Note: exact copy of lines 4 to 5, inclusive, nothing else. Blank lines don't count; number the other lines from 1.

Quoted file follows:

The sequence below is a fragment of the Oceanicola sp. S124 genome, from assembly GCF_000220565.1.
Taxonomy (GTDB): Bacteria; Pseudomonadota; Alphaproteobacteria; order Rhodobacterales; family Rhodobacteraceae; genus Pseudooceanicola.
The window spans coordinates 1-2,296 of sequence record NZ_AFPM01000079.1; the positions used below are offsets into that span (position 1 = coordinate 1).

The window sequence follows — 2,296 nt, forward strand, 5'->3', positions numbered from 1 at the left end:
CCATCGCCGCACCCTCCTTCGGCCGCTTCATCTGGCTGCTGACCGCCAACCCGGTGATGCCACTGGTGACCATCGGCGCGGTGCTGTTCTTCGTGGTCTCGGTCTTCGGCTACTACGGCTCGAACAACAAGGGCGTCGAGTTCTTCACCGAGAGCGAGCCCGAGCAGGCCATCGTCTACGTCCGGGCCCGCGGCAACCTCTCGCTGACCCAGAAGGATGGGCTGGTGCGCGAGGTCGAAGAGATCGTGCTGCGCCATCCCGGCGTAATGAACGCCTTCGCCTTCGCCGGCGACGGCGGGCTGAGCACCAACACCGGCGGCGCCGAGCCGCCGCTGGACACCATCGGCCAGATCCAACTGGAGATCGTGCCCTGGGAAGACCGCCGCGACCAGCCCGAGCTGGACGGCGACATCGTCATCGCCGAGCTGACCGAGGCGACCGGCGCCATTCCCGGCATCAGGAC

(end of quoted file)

The window sequence follows — 2,296 nt, forward strand, 5'->3', positions numbered from 1 at the left end:
CCATCGCCGCACCCTCCTTCGGCCGCTTCATCTGGCTGCTGACCGCCAACCCGGTGATGCCACTGGTGACCATCGGCGCGGTGCTGTTCTTCGTGGTCTCGGTCTTCGGCTACTACGGCTCGAACAACAAGGGCGTCGAGTTCTTCACCGAGAGCGAGCCCGAGCAGGCCATCGTCTACGTCCGGGCCCGCGGCAACCTCTCGCTGACCCAGAAGGATGGGCTGGTGCGCGAGGTCGAAGAGATCGTGCTGCGCCATCCCGGCGTAATGAACGCCTTCGCCTTCGCCGGCGACGGCGGGCTGAGCACCAACACCGGCGGCGCCGAGCCGCCGCTGGACACCATCGGCCAGATCCAACTGGAGATCGTGCCCTGGGAAGACCGCCGCGACCAGCCCGAGCTGGACGGCGACATCGTCATCGCCGAGCTGACCGAGGCGACCGGCGCCATTCCCGGCATCAGGAC